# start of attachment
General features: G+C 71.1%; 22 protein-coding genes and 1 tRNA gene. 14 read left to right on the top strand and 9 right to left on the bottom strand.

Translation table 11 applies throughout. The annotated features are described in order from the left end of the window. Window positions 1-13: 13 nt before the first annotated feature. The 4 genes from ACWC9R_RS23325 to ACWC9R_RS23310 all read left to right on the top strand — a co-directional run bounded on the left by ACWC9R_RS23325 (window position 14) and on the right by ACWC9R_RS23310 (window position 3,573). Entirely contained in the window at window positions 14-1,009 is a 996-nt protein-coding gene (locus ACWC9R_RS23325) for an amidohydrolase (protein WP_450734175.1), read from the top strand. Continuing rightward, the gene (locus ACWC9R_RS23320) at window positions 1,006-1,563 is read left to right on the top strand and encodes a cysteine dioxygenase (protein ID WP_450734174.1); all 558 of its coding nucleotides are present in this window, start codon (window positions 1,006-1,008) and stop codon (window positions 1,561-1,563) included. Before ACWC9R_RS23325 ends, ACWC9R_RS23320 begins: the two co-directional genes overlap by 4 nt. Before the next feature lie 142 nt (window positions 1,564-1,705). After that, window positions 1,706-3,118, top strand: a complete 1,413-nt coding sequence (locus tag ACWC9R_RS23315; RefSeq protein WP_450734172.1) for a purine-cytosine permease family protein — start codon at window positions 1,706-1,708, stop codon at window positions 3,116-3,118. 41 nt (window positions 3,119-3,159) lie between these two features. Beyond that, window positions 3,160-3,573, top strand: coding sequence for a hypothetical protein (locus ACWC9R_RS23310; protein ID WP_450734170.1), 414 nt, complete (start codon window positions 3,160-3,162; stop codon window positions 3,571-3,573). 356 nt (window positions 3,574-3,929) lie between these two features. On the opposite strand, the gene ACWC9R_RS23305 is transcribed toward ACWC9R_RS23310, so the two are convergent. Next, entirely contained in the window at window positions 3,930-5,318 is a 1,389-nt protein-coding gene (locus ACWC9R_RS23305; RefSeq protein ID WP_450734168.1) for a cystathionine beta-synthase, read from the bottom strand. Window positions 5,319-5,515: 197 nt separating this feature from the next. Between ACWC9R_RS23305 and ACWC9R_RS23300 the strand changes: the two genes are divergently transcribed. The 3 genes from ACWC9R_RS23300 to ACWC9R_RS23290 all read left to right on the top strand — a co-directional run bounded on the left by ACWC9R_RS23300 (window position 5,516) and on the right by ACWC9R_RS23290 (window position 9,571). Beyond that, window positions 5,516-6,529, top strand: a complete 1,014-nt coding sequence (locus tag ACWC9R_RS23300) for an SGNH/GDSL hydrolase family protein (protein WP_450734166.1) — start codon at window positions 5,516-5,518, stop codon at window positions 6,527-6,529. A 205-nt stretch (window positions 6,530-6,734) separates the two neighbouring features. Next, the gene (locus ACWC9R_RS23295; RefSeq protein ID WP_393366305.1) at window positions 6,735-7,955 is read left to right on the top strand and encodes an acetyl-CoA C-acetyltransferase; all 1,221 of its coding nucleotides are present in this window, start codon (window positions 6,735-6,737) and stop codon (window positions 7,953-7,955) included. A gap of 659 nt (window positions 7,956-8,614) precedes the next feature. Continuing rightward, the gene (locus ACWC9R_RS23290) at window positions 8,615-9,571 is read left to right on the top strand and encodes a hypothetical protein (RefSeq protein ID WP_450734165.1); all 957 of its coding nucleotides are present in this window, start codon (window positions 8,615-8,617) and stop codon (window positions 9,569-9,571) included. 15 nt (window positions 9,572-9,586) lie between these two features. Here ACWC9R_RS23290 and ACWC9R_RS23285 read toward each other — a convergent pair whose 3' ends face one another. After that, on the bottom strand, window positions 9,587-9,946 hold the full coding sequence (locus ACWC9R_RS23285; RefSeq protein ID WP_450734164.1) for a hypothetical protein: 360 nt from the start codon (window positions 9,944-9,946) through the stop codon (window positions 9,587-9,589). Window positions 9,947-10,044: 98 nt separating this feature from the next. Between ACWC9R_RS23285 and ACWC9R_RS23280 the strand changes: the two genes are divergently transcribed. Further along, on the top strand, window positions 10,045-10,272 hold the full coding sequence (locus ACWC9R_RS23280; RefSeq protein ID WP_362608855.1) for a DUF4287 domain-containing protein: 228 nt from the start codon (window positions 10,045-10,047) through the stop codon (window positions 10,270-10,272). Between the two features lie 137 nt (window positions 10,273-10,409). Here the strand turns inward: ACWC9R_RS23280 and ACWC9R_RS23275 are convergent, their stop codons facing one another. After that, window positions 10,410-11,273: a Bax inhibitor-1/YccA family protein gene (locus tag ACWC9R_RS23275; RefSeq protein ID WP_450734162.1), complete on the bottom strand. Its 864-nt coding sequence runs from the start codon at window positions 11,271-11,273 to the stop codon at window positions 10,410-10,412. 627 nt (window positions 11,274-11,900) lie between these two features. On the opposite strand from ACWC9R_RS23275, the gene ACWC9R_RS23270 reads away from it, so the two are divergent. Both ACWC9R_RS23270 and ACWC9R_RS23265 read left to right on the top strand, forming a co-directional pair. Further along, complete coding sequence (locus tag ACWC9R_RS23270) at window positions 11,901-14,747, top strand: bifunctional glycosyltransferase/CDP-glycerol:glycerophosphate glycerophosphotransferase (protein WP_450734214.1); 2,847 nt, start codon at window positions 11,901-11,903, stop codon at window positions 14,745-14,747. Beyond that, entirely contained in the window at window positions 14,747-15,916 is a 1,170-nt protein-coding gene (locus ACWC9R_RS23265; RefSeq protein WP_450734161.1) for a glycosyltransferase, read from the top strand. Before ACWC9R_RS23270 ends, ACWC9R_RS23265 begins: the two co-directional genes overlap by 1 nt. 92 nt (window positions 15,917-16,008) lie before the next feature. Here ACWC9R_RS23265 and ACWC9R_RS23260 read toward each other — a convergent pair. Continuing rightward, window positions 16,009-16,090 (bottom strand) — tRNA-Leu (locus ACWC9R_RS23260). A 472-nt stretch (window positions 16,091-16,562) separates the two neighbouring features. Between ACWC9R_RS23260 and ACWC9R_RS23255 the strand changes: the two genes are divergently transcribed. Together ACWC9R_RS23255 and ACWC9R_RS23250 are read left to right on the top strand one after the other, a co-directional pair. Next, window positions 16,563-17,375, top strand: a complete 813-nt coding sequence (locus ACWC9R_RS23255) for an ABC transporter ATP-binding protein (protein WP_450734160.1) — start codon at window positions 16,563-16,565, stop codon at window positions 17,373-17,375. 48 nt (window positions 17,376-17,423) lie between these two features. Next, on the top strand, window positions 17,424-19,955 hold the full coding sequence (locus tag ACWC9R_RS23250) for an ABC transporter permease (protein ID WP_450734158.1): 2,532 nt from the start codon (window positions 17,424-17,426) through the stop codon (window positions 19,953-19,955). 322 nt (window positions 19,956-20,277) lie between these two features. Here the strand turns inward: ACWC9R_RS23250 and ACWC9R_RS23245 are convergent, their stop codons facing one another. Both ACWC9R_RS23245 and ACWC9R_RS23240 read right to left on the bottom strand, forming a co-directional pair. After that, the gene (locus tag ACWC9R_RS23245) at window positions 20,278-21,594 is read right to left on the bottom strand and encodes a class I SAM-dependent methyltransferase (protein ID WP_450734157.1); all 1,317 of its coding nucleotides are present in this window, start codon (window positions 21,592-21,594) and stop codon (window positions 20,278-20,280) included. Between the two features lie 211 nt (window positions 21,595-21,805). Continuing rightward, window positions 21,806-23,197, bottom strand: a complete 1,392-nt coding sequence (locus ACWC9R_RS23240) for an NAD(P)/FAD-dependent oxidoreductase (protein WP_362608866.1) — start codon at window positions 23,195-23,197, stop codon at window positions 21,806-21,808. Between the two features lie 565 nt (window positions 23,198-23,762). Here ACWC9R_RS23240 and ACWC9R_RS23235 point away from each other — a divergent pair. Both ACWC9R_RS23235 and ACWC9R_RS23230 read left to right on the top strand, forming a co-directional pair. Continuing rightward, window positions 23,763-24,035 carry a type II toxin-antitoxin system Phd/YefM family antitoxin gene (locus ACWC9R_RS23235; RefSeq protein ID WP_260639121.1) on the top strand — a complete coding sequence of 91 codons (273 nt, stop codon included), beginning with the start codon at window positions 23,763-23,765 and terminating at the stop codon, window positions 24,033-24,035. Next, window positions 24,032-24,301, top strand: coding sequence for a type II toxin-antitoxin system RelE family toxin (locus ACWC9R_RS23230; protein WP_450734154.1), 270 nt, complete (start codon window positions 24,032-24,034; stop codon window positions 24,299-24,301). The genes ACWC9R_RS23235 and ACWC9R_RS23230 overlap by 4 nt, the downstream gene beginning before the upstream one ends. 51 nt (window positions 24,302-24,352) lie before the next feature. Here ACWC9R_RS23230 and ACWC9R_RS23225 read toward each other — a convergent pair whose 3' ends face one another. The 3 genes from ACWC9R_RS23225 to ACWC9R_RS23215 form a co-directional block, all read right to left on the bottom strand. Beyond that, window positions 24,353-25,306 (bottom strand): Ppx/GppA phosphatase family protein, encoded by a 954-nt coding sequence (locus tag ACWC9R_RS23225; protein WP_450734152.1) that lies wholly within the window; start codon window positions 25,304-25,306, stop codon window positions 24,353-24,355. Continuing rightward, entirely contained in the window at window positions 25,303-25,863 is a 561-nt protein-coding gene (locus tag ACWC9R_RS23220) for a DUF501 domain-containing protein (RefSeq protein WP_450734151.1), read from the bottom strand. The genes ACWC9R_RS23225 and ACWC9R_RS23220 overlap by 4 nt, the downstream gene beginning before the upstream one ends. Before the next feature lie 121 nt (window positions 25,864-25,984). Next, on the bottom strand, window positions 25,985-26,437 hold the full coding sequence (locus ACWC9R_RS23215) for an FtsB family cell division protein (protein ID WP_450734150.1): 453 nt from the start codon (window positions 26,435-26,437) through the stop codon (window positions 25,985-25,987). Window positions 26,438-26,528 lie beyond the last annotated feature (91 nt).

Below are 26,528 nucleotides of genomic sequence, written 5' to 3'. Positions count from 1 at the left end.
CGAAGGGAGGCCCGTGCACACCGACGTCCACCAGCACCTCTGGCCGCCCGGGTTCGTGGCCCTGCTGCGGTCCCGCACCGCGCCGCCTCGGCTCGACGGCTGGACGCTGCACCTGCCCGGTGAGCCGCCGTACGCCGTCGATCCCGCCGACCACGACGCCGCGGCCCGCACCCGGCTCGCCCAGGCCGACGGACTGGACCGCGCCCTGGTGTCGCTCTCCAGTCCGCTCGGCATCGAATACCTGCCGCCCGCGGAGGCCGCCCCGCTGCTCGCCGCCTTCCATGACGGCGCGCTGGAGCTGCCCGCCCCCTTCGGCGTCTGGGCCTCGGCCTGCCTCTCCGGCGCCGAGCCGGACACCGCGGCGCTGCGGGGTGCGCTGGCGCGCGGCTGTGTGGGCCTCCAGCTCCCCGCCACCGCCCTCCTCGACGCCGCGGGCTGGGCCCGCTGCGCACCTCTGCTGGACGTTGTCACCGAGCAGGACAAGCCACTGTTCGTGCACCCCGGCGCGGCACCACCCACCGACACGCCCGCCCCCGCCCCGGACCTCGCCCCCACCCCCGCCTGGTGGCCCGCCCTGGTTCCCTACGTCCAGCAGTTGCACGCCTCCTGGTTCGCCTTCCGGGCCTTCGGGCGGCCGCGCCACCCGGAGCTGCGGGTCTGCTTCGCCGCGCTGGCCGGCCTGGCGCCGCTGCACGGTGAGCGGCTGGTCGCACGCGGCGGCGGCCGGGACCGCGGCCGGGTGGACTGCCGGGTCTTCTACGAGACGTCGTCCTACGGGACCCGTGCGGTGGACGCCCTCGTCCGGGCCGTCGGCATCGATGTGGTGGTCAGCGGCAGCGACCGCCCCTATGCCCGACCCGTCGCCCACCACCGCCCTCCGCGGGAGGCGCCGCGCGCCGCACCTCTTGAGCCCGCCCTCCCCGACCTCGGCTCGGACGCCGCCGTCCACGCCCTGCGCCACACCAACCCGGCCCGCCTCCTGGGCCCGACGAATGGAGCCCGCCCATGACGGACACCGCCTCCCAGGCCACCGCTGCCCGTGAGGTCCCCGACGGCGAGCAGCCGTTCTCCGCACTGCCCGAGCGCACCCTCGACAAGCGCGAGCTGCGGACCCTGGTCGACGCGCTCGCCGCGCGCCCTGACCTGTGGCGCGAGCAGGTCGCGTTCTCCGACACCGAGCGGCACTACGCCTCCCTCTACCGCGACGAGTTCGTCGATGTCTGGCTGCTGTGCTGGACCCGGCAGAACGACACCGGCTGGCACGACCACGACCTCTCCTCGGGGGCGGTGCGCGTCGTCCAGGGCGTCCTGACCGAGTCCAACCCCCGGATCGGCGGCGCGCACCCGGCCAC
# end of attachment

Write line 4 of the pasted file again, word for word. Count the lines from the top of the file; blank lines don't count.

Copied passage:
CGAAGGGAGGCCCGTGCACACCGACGTCCACCAGCACCTCTGGCCGCCCGGGTTCGTGGCCCTGCTGCGGTCCCGCACCGCGCCGCCTCGGCTCGACGGCTGGACGCTGCACCTGCCCGGTGAGCCGCCGTACGCCGTCGATCCCGCCGACCACGACGCCGCGGCCCGCACCCGGCTCGCCCAGGCCGACGGACTGGACCGCGCCCTGGTGTCGCTCTCCAGTCCGCTCGGCATCGAATACCTGCCGCCCGCGGAGGCCGCCCCGCTGCTCGCCGCCTTCCATGACGGCGCGCTGGAGCTGCCCGCCCCCTTCGGCGTCTGGGCCTCGGCCTGCCTCTCCGGCGCCGAGCCGGACACCGCGGCGCTGCGGGGTGCGCTGGCGCGCGGCTGTGTGGGCCTCCAGCTCCCCGCCACCGCCCTCCTCGACGCCGCGGGCTGGGCCCGCTGCGCACCTCTGCTGGACGTTGTCACCGAGCAGGACAAGCCACTGTTCGTGCACCCCGGCGCGGCACCACCCACCGACACGCCCGCCCCCGCCCCGGACCTCGCCCCCACCCCCGCCTGGTGGCCCGCCCTGGTTCCCTACGTCCAGCAGTTGCACGCCTCCTGGTTCGCCTTCCGGGCCTTCGGGCGGCCGCGCCACCCGGAGCTGCGGGTCTGCTTCGCCGCGCTGGCCGGCCTGGCGCCGCTGCACGGTGAGCGGCTGGTCGCACGCGGCGGCGGCCGGGACCGCGGCCGGGTGGACTGCCGGGTCTTCTACGAGACGTCGTCCTACGGGACCCGTGCGGTGGACGCCCTCGTCCGGGCCGTCGGCATCGATGTGGTGGTCAGCGGCAGCGACCGCCCCTATGCCCGACCCGTCGCCCACCACCGCCCTCCGCGGGAGGCGCCGCGCGCCGCACCTCTTGAGCCCGCCCTCCCCGACCTCGGCTCGGACGCCGCCGTCCACGCCCTGCGCCACACCAACCCGGCCCGCCTCCTGGGCCCGACGAATGGAGCCCGCCCATGACGGACACCGCCTCCCAGGCCACCGCTGCCCGTGAGGTCCCCGACGGCGAGCAGCCGTTCTCCGCACTGCCCGAGCGCACCCTCGACAAGCGCGAGCTGCGGACCCTGGTCGACGCGCTCGCCGCGCGCCCTGACCTGTGGCGCGAGCAGGTCGCGTTCTCCGACACCGAGCGGCACTACGCCTCCCTCTACCGCGACGAGTTCGTCGATGTCTGGCTGCTGTGCTGGACCCGGCAGAACGACACCGGCTGGCACGACCACGACCTCTCCTCGGGGGCGGTGCGCGTCGTCCAGGGCGTCCTGACCGAGTCCAACCCCCGGATCGGCGGCGCGCACCCGGCCAC